PDA

View Full Version : Don't hate me! :p



Getifa Ubazza
18-03-2012, 13:18
I was in a second hand store the other day and there sitting on the shelf was the complete unabridged LotR for 99p. I had to look again to make sure I wasn't dreaming. As you can imagine, I grabbed the precious with my sweaty strangling hands and would not lets it go until it was payed for and I gots it away. I have already read the first 2 books in just 3 days (The Fellowship of the Ring) and look forward to reading the other 4.

I'm not going to moan about the films leaving out all the stuff with Tom Bombadil, even if it would not have cost much more money to do, But now seriously wished they had made 6 movies instead of 3.

I have never read LotR before and always thought they would be very difficult to read. I am not the smartest of men and thought it would be above me. That probably has more to do with my dealings with Wargamers through the years, than LotR itself though. I was so pleased to find that my fears were completely unfounded and the books are wonderfully written and flow with such ease that even a simple soul, such as myself can understand and follow the story very easily. If you get my meaning?

So in short, I think it has to be the best book I have ever read, by miles. I just can't believe I waited so long to read these amazing books. I suspect once I finish reading it, I will start reading it all over again. :D

Greendragon
18-03-2012, 20:28
DAMN! That kind of makes me sad in a way, just 99p for the lot? What condition were they in?

I always thought that the LOTR series was worth a little more than that, being among the best books of all time, hopefully this is a one off and the price of LOTR books everywhere isn't drastically low - bringing the whole franchise down yet further as wargamers turn away from Games Workshops share of the market.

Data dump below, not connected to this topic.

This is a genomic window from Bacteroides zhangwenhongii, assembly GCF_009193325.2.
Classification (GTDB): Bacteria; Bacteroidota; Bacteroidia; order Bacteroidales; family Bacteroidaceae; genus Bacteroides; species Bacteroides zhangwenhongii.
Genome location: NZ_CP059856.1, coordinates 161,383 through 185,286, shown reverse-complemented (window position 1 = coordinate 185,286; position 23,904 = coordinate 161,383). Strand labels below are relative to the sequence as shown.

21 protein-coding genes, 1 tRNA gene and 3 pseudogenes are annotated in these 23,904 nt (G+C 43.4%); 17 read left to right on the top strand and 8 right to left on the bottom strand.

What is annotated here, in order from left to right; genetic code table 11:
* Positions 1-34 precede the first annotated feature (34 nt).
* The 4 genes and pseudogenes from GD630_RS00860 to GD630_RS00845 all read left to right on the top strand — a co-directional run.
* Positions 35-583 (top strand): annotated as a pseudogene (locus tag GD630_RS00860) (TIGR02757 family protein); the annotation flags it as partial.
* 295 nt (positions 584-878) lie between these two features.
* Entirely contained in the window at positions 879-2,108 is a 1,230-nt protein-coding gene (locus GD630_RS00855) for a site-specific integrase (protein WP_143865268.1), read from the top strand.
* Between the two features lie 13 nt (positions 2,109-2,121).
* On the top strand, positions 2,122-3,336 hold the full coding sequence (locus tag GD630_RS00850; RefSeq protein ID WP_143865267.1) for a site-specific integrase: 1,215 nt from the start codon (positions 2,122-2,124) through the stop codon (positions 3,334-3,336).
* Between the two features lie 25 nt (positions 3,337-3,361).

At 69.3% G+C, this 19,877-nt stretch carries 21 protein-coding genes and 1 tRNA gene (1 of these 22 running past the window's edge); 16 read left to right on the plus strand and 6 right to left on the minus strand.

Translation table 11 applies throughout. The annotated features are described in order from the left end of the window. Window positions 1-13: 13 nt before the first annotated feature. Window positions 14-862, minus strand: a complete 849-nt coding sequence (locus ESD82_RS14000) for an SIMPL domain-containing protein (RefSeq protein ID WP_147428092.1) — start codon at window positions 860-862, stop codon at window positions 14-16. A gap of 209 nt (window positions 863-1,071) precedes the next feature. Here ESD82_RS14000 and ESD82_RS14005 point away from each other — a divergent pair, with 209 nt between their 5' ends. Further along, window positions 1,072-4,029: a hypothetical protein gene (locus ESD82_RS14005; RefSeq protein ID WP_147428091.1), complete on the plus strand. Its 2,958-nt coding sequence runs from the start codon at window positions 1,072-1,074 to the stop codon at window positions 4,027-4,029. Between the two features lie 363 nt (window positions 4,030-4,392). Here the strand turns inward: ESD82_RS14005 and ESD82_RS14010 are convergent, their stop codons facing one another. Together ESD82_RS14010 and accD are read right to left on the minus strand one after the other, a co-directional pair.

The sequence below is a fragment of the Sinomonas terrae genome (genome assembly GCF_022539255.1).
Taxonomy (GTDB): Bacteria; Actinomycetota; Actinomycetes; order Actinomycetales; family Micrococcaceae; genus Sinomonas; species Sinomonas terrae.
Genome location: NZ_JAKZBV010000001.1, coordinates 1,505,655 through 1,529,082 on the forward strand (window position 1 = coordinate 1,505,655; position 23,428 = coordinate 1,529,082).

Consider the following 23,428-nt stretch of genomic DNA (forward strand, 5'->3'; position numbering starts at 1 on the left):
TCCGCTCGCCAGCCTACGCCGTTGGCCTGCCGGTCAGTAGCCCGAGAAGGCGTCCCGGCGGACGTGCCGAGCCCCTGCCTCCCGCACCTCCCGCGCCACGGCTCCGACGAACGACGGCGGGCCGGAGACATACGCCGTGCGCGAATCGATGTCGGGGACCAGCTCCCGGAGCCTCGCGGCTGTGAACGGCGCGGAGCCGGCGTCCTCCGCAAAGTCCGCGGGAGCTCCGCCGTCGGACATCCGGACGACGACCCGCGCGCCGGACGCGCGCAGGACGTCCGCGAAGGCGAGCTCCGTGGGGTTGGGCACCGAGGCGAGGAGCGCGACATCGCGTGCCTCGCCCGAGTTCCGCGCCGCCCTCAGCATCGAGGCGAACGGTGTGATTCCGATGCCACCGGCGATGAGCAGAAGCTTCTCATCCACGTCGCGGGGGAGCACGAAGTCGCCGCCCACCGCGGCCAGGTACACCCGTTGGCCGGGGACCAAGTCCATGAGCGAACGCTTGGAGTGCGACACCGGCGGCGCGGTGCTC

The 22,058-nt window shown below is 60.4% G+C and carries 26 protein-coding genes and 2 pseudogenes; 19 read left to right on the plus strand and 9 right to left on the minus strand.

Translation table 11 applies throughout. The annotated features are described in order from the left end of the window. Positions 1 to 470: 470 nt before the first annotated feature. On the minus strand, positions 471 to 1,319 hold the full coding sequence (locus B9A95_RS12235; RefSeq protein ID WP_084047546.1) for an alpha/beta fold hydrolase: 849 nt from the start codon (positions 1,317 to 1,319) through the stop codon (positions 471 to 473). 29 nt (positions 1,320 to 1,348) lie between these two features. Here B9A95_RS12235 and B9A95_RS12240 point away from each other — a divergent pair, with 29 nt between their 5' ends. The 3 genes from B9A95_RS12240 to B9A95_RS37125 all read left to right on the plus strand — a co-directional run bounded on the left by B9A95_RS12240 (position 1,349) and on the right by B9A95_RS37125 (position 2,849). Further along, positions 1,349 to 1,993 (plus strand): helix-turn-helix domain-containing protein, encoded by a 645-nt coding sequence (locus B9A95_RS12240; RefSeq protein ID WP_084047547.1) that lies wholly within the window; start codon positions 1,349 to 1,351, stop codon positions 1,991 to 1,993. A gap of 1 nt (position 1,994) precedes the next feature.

ForgottenLore
18-03-2012, 21:41
The thing is that the books are SOOO popular, and have been in print for so long that there is a huge supply, so naturally the price is going to be pretty low on used copies.

Not generally THAT low, but low.

And if you regret all the Tom Bombadil stuff getting cut out, wait till you read the stuff that got cut from the end of return of the king.

Greendragon
18-03-2012, 22:10
mouth of sauron... growl growl growl. I don't understand why they need to make so many changes

Getifa Ubazza
19-03-2012, 10:02
DAMN! That kind of makes me sad in a way, just 99p for the lot? What condition were they in?

I always thought that the LOTR series was worth a little more than that, being among the best books of all time, hopefully this is a one off and the price of LOTR books everywhere isn't drastically low - bringing the whole franchise down yet further as wargamers turn away from Games Workshops share of the market. The one I got is the 1995, one volume edition from Harper Collins, with Gandalf on the cover walking along a grass path in the rain. The condition is pretty good. The book is complete, the cover is uncracked. one small 1cm corner has come off the bottom back cover and there looks like it has been up someones loft for a few years as it looks like it has been exposed to damp, But there is no damp stains at all other than some pinkness on the bottom of some of the last few pages.

It even has a history of printings of the book and a great foreword to the second edition and prologue Concerning Hobbits, and other matters.


The thing is that the books are SOOO popular, and have been in print for so long that there is a huge supply, so naturally the price is going to be pretty low on used copies.

Not generally THAT low, but low.

And if you regret all the Tom Bombadil stuff getting cut out, wait till you read the stuff that got cut from the end of return of the king.I heard about that and look forward to reading the proper story. Looking forward very much to The Scouring of the Shire.